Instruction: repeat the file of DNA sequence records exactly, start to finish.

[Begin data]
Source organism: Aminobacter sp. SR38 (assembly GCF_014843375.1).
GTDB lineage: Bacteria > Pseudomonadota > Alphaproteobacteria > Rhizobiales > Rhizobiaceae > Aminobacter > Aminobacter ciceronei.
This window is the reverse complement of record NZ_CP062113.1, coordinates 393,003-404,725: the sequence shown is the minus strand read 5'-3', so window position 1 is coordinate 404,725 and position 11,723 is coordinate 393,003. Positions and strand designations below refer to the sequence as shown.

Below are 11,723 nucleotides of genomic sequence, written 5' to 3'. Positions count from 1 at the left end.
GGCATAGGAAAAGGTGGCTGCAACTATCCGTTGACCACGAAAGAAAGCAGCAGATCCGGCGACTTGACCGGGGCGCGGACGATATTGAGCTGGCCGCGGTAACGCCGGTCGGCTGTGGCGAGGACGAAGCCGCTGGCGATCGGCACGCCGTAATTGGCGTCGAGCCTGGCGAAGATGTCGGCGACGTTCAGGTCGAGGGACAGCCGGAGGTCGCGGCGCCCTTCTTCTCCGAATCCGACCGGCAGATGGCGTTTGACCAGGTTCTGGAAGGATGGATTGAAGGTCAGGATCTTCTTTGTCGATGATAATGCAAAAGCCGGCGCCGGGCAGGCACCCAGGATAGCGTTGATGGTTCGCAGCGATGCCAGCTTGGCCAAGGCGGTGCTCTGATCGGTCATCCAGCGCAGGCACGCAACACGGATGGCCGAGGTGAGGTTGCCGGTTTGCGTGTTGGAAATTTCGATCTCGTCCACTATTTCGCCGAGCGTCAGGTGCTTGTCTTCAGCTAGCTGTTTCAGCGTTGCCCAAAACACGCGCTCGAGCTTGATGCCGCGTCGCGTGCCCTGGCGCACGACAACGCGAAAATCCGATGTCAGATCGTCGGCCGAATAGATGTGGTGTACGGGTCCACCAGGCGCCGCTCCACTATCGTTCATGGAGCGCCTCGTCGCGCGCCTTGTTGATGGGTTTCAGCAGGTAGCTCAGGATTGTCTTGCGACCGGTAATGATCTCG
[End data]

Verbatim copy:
Source organism: Aminobacter sp. SR38 (assembly GCF_014843375.1).
GTDB lineage: Bacteria > Pseudomonadota > Alphaproteobacteria > Rhizobiales > Rhizobiaceae > Aminobacter > Aminobacter ciceronei.
This window is the reverse complement of record NZ_CP062113.1, coordinates 393,003-404,725: the sequence shown is the minus strand read 5'-3', so window position 1 is coordinate 404,725 and position 11,723 is coordinate 393,003. Positions and strand designations below refer to the sequence as shown.

Below are 11,723 nucleotides of genomic sequence, written 5' to 3'. Positions count from 1 at the left end.
GGCATAGGAAAAGGTGGCTGCAACTATCCGTTGACCACGAAAGAAAGCAGCAGATCCGGCGACTTGACCGGGGCGCGGACGATATTGAGCTGGCCGCGGTAACGCCGGTCGGCTGTGGCGAGGACGAAGCCGCTGGCGATCGGCACGCCGTAATTGGCGTCGAGCCTGGCGAAGATGTCGGCGACGTTCAGGTCGAGGGACAGCCGGAGGTCGCGGCGCCCTTCTTCTCCGAATCCGACCGGCAGATGGCGTTTGACCAGGTTCTGGAAGGATGGATTGAAGGTCAGGATCTTCTTTGTCGATGATAATGCAAAAGCCGGCGCCGGGCAGGCACCCAGGATAGCGTTGATGGTTCGCAGCGATGCCAGCTTGGCCAAGGCGGTGCTCTGATCGGTCATCCAGCGCAGGCACGCAACACGGATGGCCGAGGTGAGGTTGCCGGTTTGCGTGTTGGAAATTTCGATCTCGTCCACTATTTCGCCGAGCGTCAGGTGCTTGTCTTCAGCTAGCTGTTTCAGCGTTGCCCAAAACACGCGCTCGAGCTTGATGCCGCGTCGCGTGCCCTGGCGCACGACAACGCGAAAATCCGATGTCAGATCGTCGGCCGAATAGATGTGGTGTACGGGTCCACCAGGCGCCGCTCCACTATCGTTCATGGAGCGCCTCGTCGCGCGCCTTGTTGATGGGTTTCAGCAGGTAGCTCAGGATTGTCTTGCGACCGGTAATGATCTCG